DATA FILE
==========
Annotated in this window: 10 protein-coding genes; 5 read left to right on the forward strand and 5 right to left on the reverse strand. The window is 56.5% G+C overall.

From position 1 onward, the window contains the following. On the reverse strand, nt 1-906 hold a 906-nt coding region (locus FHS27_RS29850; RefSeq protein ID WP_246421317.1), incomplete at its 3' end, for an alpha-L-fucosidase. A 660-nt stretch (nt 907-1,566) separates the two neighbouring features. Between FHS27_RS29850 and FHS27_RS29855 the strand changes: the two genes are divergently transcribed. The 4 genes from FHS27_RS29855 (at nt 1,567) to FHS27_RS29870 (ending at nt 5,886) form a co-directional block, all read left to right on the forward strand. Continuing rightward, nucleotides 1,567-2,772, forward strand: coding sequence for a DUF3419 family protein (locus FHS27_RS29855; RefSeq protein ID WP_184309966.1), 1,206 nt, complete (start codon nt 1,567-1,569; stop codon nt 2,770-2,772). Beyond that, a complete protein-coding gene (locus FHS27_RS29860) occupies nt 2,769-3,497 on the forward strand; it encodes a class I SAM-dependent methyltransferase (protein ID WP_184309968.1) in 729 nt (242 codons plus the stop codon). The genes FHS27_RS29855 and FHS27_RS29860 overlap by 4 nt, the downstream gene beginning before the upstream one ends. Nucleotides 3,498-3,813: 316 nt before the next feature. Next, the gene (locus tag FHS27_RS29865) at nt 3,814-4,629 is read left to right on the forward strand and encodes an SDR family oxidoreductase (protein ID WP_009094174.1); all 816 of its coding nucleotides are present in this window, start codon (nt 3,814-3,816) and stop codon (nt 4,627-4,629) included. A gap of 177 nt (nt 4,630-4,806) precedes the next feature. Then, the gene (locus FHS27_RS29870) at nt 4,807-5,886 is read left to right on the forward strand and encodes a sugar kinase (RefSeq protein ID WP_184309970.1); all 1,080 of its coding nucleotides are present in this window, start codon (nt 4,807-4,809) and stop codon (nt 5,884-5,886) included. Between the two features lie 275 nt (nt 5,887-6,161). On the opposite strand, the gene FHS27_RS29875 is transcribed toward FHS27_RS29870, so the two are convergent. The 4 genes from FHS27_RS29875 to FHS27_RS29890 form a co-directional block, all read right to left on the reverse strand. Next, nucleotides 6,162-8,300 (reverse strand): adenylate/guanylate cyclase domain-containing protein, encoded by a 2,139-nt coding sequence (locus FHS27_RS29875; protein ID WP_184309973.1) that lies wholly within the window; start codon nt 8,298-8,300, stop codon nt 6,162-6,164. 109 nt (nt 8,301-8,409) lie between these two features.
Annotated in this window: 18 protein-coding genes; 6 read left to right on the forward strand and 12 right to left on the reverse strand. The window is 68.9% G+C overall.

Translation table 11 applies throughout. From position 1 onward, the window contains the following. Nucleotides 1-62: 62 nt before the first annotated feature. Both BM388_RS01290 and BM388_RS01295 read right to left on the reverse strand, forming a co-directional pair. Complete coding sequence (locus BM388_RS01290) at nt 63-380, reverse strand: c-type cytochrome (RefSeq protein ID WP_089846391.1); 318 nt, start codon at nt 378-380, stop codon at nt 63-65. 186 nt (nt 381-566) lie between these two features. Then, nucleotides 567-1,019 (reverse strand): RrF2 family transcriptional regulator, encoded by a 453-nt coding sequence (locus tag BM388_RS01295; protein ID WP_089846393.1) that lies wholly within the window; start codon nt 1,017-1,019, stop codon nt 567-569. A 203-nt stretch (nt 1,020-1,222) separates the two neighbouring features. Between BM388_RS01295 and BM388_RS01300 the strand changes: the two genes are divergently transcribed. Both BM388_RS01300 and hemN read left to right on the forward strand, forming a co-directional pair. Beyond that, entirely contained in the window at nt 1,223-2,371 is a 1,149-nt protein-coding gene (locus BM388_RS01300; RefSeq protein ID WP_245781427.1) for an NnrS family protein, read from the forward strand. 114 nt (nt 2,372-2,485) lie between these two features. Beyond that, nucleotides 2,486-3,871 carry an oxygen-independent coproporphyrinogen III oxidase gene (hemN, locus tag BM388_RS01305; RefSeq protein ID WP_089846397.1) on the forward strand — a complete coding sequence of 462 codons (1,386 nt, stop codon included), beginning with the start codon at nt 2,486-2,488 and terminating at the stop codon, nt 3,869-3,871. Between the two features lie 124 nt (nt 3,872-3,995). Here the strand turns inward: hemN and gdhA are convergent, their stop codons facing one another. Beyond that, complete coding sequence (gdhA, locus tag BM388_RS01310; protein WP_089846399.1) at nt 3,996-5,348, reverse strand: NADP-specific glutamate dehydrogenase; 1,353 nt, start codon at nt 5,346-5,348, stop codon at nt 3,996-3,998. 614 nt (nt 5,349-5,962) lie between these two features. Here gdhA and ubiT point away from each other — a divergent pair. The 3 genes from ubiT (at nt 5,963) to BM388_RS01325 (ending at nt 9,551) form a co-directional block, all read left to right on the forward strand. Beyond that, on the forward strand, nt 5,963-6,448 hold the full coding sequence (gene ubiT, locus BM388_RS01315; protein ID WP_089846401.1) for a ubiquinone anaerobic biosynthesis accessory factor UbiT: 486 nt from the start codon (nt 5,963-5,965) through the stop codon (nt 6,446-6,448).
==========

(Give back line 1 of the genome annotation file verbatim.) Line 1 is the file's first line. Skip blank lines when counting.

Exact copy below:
Annotated in this window: 10 protein-coding genes; 5 read left to right on the forward strand and 5 right to left on the reverse strand. The window is 56.5% G+C overall.